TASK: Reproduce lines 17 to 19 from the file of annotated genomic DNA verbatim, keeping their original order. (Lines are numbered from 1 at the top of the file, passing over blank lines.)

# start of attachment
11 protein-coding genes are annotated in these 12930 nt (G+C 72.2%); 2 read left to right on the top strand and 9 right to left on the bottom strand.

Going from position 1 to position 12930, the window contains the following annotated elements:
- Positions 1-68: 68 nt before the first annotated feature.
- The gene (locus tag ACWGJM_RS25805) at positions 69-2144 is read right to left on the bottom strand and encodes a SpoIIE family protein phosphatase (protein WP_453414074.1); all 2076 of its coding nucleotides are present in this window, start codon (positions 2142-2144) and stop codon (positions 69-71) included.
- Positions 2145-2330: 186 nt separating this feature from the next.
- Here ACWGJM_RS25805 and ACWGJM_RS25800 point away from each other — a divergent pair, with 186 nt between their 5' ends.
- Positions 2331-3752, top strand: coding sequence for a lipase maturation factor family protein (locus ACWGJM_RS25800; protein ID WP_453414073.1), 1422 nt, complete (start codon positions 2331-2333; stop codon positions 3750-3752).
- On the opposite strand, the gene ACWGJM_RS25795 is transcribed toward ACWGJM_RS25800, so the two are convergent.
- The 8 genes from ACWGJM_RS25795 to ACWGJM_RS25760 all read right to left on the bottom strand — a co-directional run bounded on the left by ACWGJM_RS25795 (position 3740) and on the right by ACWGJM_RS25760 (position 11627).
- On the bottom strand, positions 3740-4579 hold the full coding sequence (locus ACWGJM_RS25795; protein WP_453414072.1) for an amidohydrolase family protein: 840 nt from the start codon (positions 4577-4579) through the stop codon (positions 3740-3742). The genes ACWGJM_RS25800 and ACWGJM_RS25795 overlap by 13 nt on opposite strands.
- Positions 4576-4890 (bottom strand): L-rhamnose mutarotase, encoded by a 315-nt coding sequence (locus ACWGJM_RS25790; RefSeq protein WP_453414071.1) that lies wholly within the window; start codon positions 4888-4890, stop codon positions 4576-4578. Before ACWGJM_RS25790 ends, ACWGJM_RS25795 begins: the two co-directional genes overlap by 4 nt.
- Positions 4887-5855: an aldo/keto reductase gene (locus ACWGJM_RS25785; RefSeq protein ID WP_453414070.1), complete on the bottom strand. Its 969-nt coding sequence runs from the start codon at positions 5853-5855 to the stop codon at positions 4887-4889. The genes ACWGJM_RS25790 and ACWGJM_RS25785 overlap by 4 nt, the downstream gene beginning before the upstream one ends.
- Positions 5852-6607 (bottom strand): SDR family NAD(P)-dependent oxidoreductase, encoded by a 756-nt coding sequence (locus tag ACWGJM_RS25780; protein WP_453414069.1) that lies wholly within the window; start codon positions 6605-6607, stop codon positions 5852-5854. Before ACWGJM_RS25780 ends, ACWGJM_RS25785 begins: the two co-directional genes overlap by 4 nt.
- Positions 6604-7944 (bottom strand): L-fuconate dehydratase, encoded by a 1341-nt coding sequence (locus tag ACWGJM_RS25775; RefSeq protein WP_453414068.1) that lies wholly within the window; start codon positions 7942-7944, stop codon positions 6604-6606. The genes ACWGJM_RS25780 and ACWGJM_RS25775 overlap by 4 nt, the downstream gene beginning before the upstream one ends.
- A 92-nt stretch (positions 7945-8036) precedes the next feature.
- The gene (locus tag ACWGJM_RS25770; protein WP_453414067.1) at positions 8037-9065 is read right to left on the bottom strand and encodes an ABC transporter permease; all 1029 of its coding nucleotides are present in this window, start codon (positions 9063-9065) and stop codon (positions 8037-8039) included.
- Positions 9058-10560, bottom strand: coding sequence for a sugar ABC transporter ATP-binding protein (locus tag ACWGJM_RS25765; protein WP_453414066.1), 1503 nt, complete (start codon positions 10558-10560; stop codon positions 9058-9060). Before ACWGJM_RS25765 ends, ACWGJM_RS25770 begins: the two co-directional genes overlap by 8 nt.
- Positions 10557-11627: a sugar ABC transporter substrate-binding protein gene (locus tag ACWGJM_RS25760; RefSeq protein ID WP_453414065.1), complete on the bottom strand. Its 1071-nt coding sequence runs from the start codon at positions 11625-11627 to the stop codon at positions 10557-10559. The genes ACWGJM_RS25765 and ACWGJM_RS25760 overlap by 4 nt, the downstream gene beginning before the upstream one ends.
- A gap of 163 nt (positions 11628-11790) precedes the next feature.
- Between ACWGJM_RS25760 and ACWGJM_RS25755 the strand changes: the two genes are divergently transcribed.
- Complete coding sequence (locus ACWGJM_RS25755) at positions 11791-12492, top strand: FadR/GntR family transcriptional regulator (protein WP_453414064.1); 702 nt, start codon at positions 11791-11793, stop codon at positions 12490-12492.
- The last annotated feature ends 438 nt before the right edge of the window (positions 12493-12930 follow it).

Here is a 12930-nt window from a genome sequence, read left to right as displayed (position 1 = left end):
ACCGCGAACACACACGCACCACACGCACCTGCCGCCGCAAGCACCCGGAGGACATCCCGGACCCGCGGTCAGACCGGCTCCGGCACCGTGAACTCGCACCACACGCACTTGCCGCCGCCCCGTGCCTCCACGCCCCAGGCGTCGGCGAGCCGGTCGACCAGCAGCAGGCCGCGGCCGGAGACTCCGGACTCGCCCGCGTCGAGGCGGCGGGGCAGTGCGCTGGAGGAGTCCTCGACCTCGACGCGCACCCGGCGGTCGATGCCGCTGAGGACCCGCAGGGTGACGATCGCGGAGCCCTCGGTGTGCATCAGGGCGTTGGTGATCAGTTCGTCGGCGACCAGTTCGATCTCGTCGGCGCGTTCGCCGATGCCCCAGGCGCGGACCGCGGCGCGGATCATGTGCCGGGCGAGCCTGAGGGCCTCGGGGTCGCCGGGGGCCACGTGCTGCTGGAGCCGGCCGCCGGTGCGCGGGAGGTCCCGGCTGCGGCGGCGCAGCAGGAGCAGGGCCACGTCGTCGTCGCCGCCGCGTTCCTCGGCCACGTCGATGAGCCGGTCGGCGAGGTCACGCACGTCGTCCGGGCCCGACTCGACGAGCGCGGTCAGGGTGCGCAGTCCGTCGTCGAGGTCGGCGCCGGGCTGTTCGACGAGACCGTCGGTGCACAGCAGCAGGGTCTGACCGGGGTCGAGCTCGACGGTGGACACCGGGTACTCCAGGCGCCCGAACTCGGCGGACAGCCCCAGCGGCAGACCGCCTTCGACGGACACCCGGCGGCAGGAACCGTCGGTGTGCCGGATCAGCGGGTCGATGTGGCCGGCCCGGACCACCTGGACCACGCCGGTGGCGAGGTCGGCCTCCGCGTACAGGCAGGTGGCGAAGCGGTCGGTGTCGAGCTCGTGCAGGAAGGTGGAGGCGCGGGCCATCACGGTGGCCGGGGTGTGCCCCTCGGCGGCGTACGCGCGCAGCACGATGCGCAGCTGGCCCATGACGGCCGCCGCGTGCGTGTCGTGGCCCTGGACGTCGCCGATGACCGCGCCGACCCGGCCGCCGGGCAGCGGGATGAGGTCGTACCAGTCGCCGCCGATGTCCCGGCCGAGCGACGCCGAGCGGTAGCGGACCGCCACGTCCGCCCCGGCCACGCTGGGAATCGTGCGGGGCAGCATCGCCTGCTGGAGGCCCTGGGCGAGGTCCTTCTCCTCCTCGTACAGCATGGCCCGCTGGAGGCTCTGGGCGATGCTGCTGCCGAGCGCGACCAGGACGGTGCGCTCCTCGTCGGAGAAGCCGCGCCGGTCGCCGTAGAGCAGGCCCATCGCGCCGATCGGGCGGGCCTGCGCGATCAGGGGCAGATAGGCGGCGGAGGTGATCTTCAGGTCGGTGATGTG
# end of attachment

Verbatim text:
- Positions 9058-10560, bottom strand: coding sequence for a sugar ABC transporter ATP-binding protein (locus tag ACWGJM_RS25765; protein WP_453414066.1), 1503 nt, complete (start codon positions 10558-10560; stop codon positions 9058-9060). Before ACWGJM_RS25765 ends, ACWGJM_RS25770 begins: the two co-directional genes overlap by 8 nt.
- Positions 10557-11627: a sugar ABC transporter substrate-binding protein gene (locus tag ACWGJM_RS25760; RefSeq protein ID WP_453414065.1), complete on the bottom strand. Its 1071-nt coding sequence runs from the start codon at positions 11625-11627 to the stop codon at positions 10557-10559. The genes ACWGJM_RS25765 and ACWGJM_RS25760 overlap by 4 nt, the downstream gene beginning before the upstream one ends.
- A gap of 163 nt (positions 11628-11790) precedes the next feature.